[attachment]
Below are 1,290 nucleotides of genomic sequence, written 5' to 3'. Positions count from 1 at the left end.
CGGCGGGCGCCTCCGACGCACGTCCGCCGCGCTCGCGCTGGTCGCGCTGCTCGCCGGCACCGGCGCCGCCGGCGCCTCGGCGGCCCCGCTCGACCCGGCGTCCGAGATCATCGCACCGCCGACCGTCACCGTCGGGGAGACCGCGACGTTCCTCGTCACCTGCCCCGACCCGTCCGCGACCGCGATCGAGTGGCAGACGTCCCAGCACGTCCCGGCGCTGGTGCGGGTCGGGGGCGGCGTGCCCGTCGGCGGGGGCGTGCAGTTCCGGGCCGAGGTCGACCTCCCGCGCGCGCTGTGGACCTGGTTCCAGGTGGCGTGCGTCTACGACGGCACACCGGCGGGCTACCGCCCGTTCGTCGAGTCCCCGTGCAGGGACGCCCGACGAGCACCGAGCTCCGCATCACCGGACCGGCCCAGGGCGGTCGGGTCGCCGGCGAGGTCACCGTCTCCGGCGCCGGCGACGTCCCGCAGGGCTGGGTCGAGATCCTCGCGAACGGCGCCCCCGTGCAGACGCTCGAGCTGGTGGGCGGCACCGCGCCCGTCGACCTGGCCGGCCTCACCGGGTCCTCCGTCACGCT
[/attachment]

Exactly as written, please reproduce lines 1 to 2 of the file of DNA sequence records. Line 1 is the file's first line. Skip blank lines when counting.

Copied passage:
Below are 1,290 nucleotides of genomic sequence, written 5' to 3'. Positions count from 1 at the left end.
CGGCGGGCGCCTCCGACGCACGTCCGCCGCGCTCGCGCTGGTCGCGCTGCTCGCCGGCACCGGCGCCGCCGGCGCCTCGGCGGCCCCGCTCGACCCGGCGTCCGAGATCATCGCACCGCCGACCGTCACCGTCGGGGAGACCGCGACGTTCCTCGTCACCTGCCCCGACCCGTCCGCGACCGCGATCGAGTGGCAGACGTCCCAGCACGTCCCGGCGCTGGTGCGGGTCGGGGGCGGCGTGCCCGTCGGCGGGGGCGTGCAGTTCCGGGCCGAGGTCGACCTCCCGCGCGCGCTGTGGACCTGGTTCCAGGTGGCGTGCGTCTACGACGGCACACCGGCGGGCTACCGCCCGTTCGTCGAGTCCCCGTGCAGGGACGCCCGACGAGCACCGAGCTCCGCATCACCGGACCGGCCCAGGGCGGTCGGGTCGCCGGCGAGGTCACCGTCTCCGGCGCCGGCGACGTCCCGCAGGGCTGGGTCGAGATCCTCGCGAACGGCGCCCCCGTGCAGACGCTCGAGCTGGTGGGCGGCACCGCGCCCGTCGACCTGGCCGGCCTCACCGGGTCCTCCGTCACGCT